Jones: “It may be an unexpected answer, but honestly…pressure. My favorite quote is ‘Pressure is a Privilege,’ a line from tennis legend Billie Jean King. And although that quote was meant to characterize those intense moments on the court facing off against a formidable opponent, I take those words and apply it to the situations that happen in my life, at work, etc. The opportunity to perform, thrive and succeed under pressure is a privilege. And it is an honor to be in that position and to have that level of responsibility and expectation to pull through and overcome. It’s a guiding principle for me that continually drives and motivates me.”

Jones jokes with singer Ciara during her appearance to announce American Music Award nominations on Good Morning America in 2017.

Grady College: What was your vision for your career? Have you followed this path?

Jones: “Believe it or not, my original career vision was not to be on the red carpets and traveling the world with the most famous stars like Will Smith, The Rock and Helen Mirren. I actually thought I wanted to be a pharmacist! I volunteered at my local hospital pharmacy in Vidalia, Georgia, worked at a local pharmacy and also served as a member of a Medical Staff Youth Advisory Board. Obviously, I did not follow that path in the end. I’m beyond thankful that I listened to myself and made the decision to follow my heart and my passion in entertainment and television. As a young kid, I was always the one watching E!, shouting out and identifying every celebrity on carpets and award shows. It was second nature to me! I remember at UGA freshman orientation coming to that realization that I have always enjoyed connecting with people and was always enamored with TV and entertainment. And here I am today.”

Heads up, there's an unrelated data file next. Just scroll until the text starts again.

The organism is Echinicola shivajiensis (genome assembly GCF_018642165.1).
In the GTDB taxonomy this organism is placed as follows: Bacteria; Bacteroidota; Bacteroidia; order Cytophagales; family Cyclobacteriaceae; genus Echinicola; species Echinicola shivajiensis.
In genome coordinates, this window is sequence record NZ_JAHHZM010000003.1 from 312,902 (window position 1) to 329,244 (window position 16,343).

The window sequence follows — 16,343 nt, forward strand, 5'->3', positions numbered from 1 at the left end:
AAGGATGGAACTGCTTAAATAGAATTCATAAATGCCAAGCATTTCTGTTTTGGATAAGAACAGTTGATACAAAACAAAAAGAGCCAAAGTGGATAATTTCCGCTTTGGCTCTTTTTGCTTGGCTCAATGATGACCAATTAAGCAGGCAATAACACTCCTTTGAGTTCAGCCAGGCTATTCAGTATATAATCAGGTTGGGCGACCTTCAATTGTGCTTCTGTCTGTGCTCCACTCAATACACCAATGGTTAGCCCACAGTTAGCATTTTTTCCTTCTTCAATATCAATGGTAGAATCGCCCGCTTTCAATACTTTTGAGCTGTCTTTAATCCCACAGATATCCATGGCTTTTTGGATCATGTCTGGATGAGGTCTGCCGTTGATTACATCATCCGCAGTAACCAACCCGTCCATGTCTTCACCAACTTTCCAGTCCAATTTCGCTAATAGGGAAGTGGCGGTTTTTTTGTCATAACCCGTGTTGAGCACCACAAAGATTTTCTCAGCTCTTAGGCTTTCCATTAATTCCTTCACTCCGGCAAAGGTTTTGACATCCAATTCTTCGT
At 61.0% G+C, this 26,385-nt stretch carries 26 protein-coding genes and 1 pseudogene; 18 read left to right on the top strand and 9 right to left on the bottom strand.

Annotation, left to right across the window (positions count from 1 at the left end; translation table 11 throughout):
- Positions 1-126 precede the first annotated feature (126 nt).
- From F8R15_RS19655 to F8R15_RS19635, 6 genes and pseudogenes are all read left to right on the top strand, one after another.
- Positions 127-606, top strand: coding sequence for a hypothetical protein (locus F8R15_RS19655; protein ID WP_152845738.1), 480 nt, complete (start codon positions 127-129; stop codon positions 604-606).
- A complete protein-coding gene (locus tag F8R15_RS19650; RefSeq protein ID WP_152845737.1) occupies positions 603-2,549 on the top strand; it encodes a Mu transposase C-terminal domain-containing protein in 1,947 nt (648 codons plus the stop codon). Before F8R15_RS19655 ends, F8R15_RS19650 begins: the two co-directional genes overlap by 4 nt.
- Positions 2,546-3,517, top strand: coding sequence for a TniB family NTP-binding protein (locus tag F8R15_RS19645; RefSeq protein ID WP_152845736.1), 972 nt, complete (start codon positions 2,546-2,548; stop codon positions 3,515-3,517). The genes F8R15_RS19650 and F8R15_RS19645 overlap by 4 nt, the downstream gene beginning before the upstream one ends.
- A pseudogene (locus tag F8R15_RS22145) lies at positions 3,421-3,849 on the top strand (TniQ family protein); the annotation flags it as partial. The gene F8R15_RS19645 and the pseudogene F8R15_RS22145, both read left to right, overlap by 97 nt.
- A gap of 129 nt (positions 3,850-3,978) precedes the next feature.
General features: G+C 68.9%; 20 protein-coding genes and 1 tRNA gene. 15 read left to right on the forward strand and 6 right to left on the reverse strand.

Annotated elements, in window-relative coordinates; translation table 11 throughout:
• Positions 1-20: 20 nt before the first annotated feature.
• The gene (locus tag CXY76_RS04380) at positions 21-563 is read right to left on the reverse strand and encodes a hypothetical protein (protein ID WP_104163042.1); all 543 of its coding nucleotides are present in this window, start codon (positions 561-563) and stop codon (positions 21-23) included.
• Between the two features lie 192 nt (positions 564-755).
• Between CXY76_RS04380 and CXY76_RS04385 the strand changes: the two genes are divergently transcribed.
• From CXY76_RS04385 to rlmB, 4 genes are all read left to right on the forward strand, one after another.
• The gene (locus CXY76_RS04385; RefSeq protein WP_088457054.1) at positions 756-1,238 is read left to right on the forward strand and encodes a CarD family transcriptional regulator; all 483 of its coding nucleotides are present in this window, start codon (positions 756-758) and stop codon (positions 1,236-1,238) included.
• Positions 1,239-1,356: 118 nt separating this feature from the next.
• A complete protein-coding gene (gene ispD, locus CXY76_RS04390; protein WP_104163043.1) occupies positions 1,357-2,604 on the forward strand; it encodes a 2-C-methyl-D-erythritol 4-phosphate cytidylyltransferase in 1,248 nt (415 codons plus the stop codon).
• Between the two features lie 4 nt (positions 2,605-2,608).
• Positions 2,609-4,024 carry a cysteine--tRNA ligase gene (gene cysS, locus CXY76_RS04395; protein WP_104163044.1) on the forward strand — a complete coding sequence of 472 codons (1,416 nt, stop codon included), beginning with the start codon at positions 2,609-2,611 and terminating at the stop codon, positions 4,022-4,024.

Grady College: What do you envision for your professional journey moving forward?

Jones: “I envision more ownership and visibility in what I do. Personal and professional branding have become increasingly vital to my success as an entertainment producer. As much as the two are married, I look forward to reaching new and expected heights while setting the bar higher and higher for myself.”

Grady College: What did you love most about your time at UGA?

Jones: “I loved the people. I valued my friends who then became my family and continue to be to this day. Life-changing faculty, professors and advisors helped influence the young professional I am right now. I am forever indebted to every life that touched mine in a positive way over the course of my four years at UGA.”

40 under 40 honoree: Ashley McMaster (ABJ ’06)

Grady College is proud to have four alumni recognized as 2020 40 under 40 honorees, presented by the University of Georgia Alumni Association.

The 40 under 40 distinction recognizes the personal, professional and philanthropic achievements of UGA graduates under the age of 40.

This interview with Ashley McMaster (ABJ ’06), vice president of membership and development at America’s Essential Hospitals, is one of a series of conversations with Grady’s honorees this year. Other honorees are:

Eric Jones (ABJ ’12)
Jamelia Outlaw Smith (ABJ ’03)
Mikaya Thurmond (ABJ ’12)

Grady College: What experience during your time in college had the biggest influence on where you are today?